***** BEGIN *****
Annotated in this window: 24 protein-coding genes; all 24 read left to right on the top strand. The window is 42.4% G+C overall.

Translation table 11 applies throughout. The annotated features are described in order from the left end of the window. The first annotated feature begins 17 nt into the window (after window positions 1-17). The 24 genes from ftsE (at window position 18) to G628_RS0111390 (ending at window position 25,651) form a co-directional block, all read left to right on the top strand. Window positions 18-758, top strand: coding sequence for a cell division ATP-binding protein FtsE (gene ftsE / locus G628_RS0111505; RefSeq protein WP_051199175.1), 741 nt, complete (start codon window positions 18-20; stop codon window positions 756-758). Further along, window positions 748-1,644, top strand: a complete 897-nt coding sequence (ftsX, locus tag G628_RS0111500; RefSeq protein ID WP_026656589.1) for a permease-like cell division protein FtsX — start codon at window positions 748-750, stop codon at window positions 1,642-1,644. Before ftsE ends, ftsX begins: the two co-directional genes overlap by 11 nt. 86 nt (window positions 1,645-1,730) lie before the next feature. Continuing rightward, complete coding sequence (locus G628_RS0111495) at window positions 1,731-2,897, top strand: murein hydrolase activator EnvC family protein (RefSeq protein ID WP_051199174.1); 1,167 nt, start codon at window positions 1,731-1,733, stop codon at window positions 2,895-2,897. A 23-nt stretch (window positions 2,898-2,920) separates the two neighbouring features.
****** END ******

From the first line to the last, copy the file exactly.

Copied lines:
Annotated in this window: 24 protein-coding genes; all 24 read left to right on the top strand. The window is 42.4% G+C overall.

Translation table 11 applies throughout. The annotated features are described in order from the left end of the window. The first annotated feature begins 17 nt into the window (after window positions 1-17). The 24 genes from ftsE (at window position 18) to G628_RS0111390 (ending at window position 25,651) form a co-directional block, all read left to right on the top strand. Window positions 18-758, top strand: coding sequence for a cell division ATP-binding protein FtsE (gene ftsE / locus G628_RS0111505; RefSeq protein WP_051199175.1), 741 nt, complete (start codon window positions 18-20; stop codon window positions 756-758). Further along, window positions 748-1,644, top strand: a complete 897-nt coding sequence (ftsX, locus tag G628_RS0111500; RefSeq protein ID WP_026656589.1) for a permease-like cell division protein FtsX — start codon at window positions 748-750, stop codon at window positions 1,642-1,644. Before ftsE ends, ftsX begins: the two co-directional genes overlap by 11 nt. 86 nt (window positions 1,645-1,730) lie before the next feature. Continuing rightward, complete coding sequence (locus G628_RS0111495) at window positions 1,731-2,897, top strand: murein hydrolase activator EnvC family protein (RefSeq protein ID WP_051199174.1); 1,167 nt, start codon at window positions 1,731-1,733, stop codon at window positions 2,895-2,897. A 23-nt stretch (window positions 2,898-2,920) separates the two neighbouring features.